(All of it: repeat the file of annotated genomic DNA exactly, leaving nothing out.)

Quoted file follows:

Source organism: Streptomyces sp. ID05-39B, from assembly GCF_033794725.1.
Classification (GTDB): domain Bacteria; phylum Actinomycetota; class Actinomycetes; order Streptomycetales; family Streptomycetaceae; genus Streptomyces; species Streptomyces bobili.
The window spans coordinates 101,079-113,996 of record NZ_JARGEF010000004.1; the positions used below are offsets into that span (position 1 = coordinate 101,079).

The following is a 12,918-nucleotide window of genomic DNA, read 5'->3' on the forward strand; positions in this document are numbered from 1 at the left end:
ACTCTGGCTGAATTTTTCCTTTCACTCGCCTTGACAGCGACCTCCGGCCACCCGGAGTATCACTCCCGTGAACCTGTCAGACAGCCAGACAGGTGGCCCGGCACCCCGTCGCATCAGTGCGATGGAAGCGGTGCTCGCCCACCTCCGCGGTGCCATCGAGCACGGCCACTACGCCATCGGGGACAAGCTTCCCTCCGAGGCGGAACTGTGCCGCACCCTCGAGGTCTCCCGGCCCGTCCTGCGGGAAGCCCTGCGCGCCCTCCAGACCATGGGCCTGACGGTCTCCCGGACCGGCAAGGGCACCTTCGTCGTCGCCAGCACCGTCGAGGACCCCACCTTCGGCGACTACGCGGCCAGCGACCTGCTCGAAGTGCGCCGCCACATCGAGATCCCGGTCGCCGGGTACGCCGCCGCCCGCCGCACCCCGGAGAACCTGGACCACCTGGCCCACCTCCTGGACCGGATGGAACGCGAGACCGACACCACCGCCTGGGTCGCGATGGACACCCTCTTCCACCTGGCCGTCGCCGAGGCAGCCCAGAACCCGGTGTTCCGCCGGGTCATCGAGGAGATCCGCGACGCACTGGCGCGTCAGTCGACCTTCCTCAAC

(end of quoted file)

Source organism: Streptomyces sp. ID05-39B, from assembly GCF_033794725.1.
Classification (GTDB): domain Bacteria; phylum Actinomycetota; class Actinomycetes; order Streptomycetales; family Streptomycetaceae; genus Streptomyces; species Streptomyces bobili.
The window spans coordinates 101,079-113,996 of record NZ_JARGEF010000004.1; the positions used below are offsets into that span (position 1 = coordinate 101,079).

The following is a 12,918-nucleotide window of genomic DNA, read 5'->3' on the forward strand; positions in this document are numbered from 1 at the left end:
ACTCTGGCTGAATTTTTCCTTTCACTCGCCTTGACAGCGACCTCCGGCCACCCGGAGTATCACTCCCGTGAACCTGTCAGACAGCCAGACAGGTGGCCCGGCACCCCGTCGCATCAGTGCGATGGAAGCGGTGCTCGCCCACCTCCGCGGTGCCATCGAGCACGGCCACTACGCCATCGGGGACAAGCTTCCCTCCGAGGCGGAACTGTGCCGCACCCTCGAGGTCTCCCGGCCCGTCCTGCGGGAAGCCCTGCGCGCCCTCCAGACCATGGGCCTGACGGTCTCCCGGACCGGCAAGGGCACCTTCGTCGTCGCCAGCACCGTCGAGGACCCCACCTTCGGCGACTACGCGGCCAGCGACCTGCTCGAAGTGCGCCGCCACATCGAGATCCCGGTCGCCGGGTACGCCGCCGCCCGCCGCACCCCGGAGAACCTGGACCACCTGGCCCACCTCCTGGACCGGATGGAACGCGAGACCGACACCACCGCCTGGGTCGCGATGGACACCCTCTTCCACCTGGCCGTCGCCGAGGCAGCCCAGAACCCGGTGTTCCGCCGGGTCATCGAGGAGATCCGCGACGCACTGGCGCGTCAGTCGACCTTCCTCAAC